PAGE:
Prevention is the Best Medicine

Young Bird season (and Show season) tests the undeveloped immune system of our birds and many are bound to get sick, so make a plan to stay ahead of the game– build up their immune system and gut flora well before the first race or show. It’s also good practice to keep a few basic medications in your cabinet for the birds that have to be pulled out of your loft (the favorite go-to is Tony’s Treasures).

Pigeons are susceptible to a number of diseases, two of which can present neurological symptoms such as spinning and head twisting. Both Paramyxovirus (PMV) and Paratyphoid share common symptoms and it can sometimes be difficult to tell the two apart.

PMV is the most likely culprit for birds showing neurological symptoms. Birds are often unable to eat and drink due to their physical instability. PMV also affects the kidneys so birds drink excessively when they can and can have very loose droppings. It is not necessarily fatal so with proper care and observation, your birds can survive it.


Responding to Paramyxovirus:

  • Because PMV is a virus, it is unable to be treated/cured with medicine.
  • Remove birds that are showing symptoms. If supportive care is to be given, make sure food and water is within reach and monitor weight, birds may need to be tube fed.
  • Treat any secondary infections with antibiotics. *Some fanciers suggest using Enrofloxin for 10 days along with DMG 15 for 21 days to birds showing symptoms, 10 days for the rest of the flock – this rules out Paratyphoid and eliminates E.coli infection.
  • Vaccinate birds in loft with La Sota Vaccine by administering in the drinking water. This vaccine has a rapid titer/immune response, although offers only a temporary immunity for about 4-6 months. Observe the remaining birds in the loft and continue to remove birds that show symptoms.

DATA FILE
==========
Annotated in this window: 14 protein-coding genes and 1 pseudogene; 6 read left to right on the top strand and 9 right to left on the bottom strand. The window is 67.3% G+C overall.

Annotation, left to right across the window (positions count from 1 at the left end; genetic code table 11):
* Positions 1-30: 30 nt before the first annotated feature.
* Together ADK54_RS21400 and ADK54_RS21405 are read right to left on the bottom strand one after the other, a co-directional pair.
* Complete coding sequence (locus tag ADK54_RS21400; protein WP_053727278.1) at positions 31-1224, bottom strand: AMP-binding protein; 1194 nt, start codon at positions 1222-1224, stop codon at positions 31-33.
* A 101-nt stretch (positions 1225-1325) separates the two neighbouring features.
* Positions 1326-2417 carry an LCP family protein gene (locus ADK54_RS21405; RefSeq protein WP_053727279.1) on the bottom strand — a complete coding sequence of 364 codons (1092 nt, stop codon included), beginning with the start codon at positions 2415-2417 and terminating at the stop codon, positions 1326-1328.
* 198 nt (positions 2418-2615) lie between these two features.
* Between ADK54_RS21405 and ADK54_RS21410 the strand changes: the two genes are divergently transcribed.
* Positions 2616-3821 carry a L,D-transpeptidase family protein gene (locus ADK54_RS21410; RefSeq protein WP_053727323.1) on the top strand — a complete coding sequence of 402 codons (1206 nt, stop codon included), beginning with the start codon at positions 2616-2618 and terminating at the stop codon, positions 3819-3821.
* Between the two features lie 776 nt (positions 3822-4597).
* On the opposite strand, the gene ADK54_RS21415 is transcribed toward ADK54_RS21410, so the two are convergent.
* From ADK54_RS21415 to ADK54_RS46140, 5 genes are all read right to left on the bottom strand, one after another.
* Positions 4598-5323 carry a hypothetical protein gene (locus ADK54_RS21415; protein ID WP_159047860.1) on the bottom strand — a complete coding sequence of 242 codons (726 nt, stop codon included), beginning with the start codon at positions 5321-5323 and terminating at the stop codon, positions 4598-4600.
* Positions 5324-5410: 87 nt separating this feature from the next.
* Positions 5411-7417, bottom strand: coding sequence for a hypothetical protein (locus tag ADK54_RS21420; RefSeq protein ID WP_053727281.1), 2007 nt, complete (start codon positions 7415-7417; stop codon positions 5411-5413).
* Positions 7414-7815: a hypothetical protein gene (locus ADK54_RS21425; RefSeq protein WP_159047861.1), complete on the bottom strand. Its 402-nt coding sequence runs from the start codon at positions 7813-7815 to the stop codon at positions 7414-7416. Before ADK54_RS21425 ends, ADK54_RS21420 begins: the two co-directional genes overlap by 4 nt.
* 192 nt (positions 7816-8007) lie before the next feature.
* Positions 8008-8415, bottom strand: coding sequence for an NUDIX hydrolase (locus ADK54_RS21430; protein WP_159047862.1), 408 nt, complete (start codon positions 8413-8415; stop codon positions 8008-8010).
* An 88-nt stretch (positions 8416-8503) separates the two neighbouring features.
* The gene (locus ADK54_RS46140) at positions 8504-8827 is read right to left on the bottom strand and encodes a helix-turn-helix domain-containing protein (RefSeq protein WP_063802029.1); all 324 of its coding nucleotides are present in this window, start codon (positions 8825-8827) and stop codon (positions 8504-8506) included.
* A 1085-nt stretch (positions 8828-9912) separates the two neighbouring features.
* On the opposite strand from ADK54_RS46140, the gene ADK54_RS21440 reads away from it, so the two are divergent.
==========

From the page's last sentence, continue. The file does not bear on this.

Paratyphoid, sometimes called Salmonella, is a bacterial infection which can cause loss of appetite, diarrhea / green slimey droppings (sometimes with blood), increased thirst, stiffening of the joints (they may be unwilling to fly). Chronic Salmonella can affect the birds internal organs, as well as visible swelling of the wing and leg joints. Sometimes neurological symptoms can present. At this stage, Paratyphoid is very likely fatal, and occurs quickly.

In either case, immediately provide immunostimulants and probiotics as well as electrolytes (to combat dehydration). Remember, if you jump to treat your entire team with medicine, birds who are not clinically sick are now brought down and out of condition. Observation is key. Also, this is a great time to disinfect the loft and your crates.

To treat Paratyphoid:

  • Remove young birds in your team that are already showing symptoms, and treat using Enrofloxin, also make sure to provide a liver support supplement (Lewerstim and/or DMG 15).
  • Observe the remaining birds in the loft. If other birds seem to be getting ill, treat with Amoxicillin and/or Furaltadone. Also consider Avio’s Typhoid Cure or Chevita’s Furazolidon
  • If many birds in the loft are sick, treat the whole loft with Enrofloxin/ Lewerstim  and/or DMG 15.
  • Some fliers suggest vaccinating all remaining non-symptomatic birds in the loft (KM-1 Salmonella Vaccine), while continuing to remove any birds that present symptoms


*photo credit


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